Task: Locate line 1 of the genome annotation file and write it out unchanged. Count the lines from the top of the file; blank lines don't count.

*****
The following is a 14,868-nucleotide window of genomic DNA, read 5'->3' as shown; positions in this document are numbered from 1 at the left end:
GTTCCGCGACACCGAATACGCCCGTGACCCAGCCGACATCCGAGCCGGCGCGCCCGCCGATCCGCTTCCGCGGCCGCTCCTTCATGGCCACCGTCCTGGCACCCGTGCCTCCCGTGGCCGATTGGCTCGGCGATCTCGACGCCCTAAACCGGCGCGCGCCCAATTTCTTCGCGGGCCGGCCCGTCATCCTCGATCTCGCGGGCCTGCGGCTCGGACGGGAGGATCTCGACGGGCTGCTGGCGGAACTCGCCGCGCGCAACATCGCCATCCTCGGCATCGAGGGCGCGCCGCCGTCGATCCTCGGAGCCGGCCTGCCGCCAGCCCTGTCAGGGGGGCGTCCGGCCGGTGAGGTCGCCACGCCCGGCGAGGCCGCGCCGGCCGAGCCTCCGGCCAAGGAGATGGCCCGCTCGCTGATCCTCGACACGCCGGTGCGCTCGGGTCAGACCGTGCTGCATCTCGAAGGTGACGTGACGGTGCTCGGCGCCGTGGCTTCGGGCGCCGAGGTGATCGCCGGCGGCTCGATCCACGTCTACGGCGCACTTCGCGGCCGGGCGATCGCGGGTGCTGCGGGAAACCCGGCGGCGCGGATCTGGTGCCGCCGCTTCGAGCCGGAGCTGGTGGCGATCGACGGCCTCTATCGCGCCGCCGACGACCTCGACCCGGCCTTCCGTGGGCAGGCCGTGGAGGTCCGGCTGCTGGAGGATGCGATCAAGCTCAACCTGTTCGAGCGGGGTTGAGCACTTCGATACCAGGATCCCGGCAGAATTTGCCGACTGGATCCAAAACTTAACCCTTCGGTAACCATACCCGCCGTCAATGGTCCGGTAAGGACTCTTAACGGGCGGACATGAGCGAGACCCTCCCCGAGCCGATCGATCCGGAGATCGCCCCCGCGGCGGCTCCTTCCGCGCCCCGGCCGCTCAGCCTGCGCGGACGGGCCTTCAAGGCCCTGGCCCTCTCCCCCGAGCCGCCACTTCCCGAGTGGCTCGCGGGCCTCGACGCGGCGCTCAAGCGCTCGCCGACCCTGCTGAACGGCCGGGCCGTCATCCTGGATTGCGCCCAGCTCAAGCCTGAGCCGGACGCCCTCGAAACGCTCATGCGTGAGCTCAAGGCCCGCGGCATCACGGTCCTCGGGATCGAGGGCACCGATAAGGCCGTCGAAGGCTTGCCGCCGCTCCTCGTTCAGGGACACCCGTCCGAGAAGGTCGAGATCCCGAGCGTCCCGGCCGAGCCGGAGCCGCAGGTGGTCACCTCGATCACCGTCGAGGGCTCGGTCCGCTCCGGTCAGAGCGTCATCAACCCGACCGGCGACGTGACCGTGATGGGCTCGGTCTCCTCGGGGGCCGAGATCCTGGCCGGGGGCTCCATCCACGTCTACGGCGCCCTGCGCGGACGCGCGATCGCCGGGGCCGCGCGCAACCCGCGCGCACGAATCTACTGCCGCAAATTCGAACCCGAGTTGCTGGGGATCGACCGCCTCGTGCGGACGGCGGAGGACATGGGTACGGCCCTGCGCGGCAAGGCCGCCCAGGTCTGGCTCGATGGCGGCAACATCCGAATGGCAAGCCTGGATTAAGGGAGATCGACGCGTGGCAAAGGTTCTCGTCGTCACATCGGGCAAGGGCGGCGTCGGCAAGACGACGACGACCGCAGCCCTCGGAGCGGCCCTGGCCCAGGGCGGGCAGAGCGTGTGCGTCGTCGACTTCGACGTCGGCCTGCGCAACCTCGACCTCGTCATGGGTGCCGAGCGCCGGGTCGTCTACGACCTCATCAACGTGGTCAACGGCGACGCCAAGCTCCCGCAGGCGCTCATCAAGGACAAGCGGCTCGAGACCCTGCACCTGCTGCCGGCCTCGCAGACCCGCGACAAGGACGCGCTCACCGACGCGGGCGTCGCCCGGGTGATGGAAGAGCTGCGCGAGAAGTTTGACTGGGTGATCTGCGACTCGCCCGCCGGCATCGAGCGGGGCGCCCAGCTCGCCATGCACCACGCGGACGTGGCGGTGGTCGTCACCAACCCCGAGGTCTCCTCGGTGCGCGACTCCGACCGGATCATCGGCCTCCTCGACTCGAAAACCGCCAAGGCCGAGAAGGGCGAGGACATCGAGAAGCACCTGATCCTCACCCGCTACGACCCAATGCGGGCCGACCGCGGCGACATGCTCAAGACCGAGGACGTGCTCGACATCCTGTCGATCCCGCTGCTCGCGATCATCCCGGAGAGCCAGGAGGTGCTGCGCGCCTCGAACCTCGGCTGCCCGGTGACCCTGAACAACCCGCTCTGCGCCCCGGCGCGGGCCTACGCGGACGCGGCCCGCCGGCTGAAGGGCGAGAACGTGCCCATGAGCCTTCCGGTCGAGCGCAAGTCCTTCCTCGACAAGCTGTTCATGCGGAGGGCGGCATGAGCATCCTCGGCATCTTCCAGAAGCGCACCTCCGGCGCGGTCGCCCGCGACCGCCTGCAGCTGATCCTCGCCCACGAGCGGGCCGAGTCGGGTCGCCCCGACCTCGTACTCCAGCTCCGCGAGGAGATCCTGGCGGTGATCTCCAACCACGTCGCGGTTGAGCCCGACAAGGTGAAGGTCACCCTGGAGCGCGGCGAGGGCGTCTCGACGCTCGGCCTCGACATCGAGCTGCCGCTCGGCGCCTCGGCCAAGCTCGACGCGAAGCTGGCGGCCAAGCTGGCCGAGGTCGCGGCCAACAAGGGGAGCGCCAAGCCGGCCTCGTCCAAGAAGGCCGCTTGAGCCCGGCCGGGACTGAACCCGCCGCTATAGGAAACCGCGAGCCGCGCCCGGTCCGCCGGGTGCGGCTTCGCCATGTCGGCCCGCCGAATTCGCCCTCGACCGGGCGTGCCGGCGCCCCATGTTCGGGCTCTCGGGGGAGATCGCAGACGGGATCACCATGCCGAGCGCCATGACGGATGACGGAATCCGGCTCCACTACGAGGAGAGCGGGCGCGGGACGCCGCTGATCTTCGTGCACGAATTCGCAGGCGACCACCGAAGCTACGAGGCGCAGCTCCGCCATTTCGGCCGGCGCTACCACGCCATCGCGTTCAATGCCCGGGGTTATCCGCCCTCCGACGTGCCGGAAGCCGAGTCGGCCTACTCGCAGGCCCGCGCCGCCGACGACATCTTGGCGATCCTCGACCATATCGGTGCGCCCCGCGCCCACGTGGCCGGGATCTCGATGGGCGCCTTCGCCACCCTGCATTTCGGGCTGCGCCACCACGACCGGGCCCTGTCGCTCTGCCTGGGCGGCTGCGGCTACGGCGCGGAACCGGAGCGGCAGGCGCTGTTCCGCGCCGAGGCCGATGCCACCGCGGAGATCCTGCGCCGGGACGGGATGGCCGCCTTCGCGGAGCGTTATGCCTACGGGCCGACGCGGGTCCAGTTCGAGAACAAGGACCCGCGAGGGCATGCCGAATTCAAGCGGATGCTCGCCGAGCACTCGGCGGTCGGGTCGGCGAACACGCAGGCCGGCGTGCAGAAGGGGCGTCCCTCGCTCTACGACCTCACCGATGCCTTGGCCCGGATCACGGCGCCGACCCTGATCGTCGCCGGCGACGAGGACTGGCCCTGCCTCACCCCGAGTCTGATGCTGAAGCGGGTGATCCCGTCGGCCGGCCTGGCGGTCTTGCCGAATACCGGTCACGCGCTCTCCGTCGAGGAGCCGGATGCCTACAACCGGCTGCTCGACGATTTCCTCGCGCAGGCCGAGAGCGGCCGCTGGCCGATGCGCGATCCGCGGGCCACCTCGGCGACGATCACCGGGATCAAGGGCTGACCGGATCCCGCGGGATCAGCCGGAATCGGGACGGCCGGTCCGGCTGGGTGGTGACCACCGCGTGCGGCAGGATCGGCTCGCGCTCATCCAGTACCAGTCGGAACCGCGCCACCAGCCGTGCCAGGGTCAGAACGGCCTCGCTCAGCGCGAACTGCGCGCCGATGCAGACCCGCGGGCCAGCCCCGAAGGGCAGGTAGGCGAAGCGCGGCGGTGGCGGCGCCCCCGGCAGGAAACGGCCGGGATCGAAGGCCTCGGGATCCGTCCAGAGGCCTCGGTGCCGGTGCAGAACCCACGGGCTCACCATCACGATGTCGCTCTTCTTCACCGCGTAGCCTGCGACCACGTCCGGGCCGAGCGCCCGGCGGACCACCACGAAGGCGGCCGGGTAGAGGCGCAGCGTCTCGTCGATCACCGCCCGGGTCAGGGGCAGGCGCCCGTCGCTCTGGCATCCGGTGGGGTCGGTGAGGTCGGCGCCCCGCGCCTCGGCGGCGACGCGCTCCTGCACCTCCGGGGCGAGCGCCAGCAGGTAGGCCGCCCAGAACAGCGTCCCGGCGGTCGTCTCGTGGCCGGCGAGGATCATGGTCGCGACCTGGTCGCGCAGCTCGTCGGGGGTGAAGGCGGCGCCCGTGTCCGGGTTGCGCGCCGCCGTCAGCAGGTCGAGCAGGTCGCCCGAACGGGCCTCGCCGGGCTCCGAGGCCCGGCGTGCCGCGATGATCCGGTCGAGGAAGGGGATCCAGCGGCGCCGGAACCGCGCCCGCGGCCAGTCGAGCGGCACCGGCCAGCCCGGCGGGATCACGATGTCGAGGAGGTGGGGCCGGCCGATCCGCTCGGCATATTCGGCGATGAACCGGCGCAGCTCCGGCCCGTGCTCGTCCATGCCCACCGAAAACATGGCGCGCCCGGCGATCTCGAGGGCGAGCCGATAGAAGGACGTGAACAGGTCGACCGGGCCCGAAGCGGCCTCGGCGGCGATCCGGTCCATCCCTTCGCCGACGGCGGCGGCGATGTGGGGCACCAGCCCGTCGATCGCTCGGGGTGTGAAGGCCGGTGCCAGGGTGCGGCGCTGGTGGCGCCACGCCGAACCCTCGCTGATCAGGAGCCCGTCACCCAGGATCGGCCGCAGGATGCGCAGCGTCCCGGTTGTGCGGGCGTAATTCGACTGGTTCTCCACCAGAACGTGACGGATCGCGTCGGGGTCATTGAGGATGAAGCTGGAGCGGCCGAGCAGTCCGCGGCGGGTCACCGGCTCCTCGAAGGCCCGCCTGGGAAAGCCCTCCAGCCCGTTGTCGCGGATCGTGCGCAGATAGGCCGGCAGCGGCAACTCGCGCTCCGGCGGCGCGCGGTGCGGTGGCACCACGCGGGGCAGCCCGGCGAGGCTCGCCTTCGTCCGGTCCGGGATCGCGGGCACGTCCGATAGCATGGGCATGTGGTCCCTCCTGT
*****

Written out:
The following is a 14,868-nucleotide window of genomic DNA, read 5'->3' as shown; positions in this document are numbered from 1 at the left end: